“Journactivist” by Dana Ballout

July 2013

 

As a journalist with strong feelings about political reform, social development and human rights – I often find myself torn on this sacred notion of ‘objectivity’. In light of the NSA leaks and the recent media attack on Glenn Greenwald, the Guardian journalist who broke the Edward Snowden story, questions on the role of journalists have come under even closer scrutiny.

Before attending graduate school for journalism, I lived in Lebanon for the majority of my life and worked for a UN governance and political dialogue project in Beirut, where my work included heavy amounts of media monitoring.

Media in Lebanon is largely (and that is an understatement) based on being a mouthpiece for political parties. Which channel you watch and what newspaper you read defines where you lie on the political, and sometimes even religious, spectrum. Objectivity is not a goal; it is your ticket to unemployment.

In Lebanon, I was also a very lazy freelance writer but a very busy freelance photographer of social and political events, mainly demonstrations. Although I was covering the demonstrations in Beirut, I was also a fellow demonstrator calling for separation of religion and State, and establishment of a secular state in Lebanon.

My boss of three years was a white South African who was a journalist, editor, and filmmaker for 15 years before moving into the field of conflict resolution and national dialogues. He fought against the Apartheid and worked with Mandela after he was released from prison.

While working as a journalist in South Africa, he wrote an article, Debunking the Big ‘O’, about how objectivity was overrated, even ‘old-school’.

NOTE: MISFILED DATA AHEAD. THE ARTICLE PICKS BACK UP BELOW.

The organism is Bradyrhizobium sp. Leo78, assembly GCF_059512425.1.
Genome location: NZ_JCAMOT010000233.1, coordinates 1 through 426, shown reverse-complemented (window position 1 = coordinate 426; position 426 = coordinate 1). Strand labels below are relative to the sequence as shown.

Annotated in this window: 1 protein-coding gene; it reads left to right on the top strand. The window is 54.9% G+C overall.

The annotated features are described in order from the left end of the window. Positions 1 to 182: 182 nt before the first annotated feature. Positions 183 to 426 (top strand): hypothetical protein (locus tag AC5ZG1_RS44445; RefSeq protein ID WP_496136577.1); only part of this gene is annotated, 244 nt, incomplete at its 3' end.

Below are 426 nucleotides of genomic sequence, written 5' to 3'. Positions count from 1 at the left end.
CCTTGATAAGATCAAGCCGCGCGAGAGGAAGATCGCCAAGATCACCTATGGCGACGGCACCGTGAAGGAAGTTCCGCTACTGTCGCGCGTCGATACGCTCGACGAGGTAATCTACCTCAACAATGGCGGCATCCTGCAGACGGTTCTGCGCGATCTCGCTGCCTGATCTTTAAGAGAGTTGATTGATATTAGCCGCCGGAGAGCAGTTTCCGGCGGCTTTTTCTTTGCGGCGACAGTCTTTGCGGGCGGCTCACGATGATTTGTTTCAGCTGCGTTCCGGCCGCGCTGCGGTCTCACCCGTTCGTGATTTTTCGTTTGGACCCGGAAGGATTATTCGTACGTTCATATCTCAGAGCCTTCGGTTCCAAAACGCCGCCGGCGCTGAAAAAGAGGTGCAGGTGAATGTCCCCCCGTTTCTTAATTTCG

He argued that journalists should recognize that their bias is inevitable and in turn, take an ACTIVE role in the stories we cover, specifically in times of conflict. According to him, journalists should become the ambassadors of justice (as they understand it?), a medium for breaking down barriers and encouraging, sometimes even facilitating, dialogue with the ultimate goal of social change. When I did some free-lance writing, he would drill me with the same line: “Think about WHY you are writing this story and WHAT you want to achieve by writing this story.“

This always left me with a dilemma: Am I restricting my role as a journalist to informing, and simply telling people the “5 W’s”? Or is my role as a journalist greater than that, whereby I am more than just an observer and narrator?

Last year, Saudi Arabia gave women the right to vote. Upon reading the story, I posted it on Facebook. The headline of the article was “In bold move, Saudi king gives women right to vote”. I subtitled my post with “I’m not sure ‘bold’ is the right word here… I would say ‘In a that-was-so-last-century-but-better-late-than-never move’”.

I got a few “likes” and comments but I soon received an email from my sister who wrote that if I was serious about being a journalist, I needed to think twice about posting such condescending comments. This is a huge move for Saudi, she wrote, and I needed to be more sympathetic and refrain from inserting my personal opinion.

She was right, I think, and so I deleted the post. However, with such passionate ideals and opinions about human rights, especially for women, it’s almost torturous to take an objective tone when reporting on such a story. Shouldn’t I write a story that maybe Saudi women will read and become inspired to push for their rights? Shouldn’t I be critical of governments that I feel are corrupt or unjust?

Can a journalist also be an activist?

I have yet to answer this question, but I hope the answer is yes.

 

(OTI 1, journalist, Wall Street Journal, Al Jazeera, Agence France-Presse,Washington DC)

 

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